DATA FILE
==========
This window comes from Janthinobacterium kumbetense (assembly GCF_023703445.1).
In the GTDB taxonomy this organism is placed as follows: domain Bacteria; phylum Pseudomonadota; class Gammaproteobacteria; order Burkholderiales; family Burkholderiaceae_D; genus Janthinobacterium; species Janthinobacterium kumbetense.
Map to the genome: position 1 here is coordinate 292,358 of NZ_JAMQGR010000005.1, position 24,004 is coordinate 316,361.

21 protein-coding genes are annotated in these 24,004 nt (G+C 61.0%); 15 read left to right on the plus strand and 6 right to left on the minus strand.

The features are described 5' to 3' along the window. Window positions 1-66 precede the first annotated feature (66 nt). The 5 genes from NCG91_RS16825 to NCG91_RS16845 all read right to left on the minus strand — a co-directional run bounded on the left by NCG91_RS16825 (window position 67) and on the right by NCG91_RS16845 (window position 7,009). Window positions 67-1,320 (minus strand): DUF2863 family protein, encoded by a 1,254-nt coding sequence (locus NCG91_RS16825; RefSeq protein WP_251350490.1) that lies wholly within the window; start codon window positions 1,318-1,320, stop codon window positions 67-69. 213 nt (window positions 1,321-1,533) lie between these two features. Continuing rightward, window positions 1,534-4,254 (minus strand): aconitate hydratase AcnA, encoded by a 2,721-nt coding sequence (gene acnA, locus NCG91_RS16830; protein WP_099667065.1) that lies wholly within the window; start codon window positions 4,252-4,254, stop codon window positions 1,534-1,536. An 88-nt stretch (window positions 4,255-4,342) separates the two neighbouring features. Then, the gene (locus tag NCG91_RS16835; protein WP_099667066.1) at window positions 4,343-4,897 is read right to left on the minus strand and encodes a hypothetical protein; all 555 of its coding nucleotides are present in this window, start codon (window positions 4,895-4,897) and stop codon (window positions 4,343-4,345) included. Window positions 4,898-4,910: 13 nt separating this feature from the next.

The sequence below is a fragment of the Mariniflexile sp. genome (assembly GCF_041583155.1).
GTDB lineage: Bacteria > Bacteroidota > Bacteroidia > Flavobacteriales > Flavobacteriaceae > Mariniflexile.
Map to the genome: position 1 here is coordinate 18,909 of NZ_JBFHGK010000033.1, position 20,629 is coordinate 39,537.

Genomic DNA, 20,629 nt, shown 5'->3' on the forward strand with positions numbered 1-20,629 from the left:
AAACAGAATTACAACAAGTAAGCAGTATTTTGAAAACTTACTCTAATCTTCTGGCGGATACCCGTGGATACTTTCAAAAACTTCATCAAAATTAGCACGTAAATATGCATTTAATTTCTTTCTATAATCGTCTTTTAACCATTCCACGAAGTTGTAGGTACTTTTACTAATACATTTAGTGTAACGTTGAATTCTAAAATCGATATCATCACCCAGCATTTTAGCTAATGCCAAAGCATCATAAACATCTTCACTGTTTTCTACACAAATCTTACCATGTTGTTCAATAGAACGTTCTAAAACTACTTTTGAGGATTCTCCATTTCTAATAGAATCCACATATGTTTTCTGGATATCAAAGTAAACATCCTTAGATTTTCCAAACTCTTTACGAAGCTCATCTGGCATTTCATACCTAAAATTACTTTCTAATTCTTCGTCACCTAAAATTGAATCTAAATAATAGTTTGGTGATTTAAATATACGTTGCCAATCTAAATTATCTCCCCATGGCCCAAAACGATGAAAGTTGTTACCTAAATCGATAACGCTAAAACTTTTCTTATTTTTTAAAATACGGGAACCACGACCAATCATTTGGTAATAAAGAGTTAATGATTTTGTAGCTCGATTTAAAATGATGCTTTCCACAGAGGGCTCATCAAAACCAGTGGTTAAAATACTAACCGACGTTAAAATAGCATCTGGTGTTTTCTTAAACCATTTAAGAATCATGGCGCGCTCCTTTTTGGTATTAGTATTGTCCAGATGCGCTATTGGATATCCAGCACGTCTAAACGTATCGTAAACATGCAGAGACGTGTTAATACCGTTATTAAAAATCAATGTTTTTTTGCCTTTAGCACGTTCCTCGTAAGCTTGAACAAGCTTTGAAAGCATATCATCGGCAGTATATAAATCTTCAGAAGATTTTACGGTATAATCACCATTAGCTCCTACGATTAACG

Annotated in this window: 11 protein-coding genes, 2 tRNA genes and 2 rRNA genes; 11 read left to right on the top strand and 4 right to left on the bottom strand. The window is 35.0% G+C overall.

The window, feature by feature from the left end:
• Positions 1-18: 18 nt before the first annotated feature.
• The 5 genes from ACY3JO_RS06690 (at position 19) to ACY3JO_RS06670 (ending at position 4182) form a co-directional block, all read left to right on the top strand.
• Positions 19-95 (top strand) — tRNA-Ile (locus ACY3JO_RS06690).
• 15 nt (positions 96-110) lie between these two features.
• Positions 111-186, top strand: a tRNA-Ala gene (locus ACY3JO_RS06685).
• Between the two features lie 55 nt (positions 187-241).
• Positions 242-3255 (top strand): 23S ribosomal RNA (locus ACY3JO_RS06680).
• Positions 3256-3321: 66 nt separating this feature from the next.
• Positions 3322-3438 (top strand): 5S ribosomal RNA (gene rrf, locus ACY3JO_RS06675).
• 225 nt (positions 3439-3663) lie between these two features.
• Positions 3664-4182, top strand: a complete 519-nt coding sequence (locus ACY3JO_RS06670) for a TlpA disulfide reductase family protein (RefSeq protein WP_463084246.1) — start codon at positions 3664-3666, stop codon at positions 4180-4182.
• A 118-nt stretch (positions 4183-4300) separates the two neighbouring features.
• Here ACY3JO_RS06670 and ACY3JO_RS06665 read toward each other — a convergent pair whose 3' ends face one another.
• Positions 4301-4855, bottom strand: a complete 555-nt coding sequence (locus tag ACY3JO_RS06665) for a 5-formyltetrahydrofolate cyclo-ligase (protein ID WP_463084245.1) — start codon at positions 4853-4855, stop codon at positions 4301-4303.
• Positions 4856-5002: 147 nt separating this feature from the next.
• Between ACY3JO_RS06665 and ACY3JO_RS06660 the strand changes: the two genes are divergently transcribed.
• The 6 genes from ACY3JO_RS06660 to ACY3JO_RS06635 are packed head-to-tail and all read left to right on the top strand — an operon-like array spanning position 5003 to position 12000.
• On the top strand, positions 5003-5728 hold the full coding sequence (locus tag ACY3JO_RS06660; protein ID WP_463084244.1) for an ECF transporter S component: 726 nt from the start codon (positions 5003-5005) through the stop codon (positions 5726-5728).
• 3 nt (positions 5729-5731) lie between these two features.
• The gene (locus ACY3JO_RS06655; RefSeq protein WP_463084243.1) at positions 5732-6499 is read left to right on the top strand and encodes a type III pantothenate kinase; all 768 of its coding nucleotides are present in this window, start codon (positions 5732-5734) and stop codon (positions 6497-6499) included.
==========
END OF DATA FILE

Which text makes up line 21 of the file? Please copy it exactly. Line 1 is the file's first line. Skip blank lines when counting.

• Positions 3322-3438 (top strand): 5S ribosomal RNA (gene rrf, locus ACY3JO_RS06675).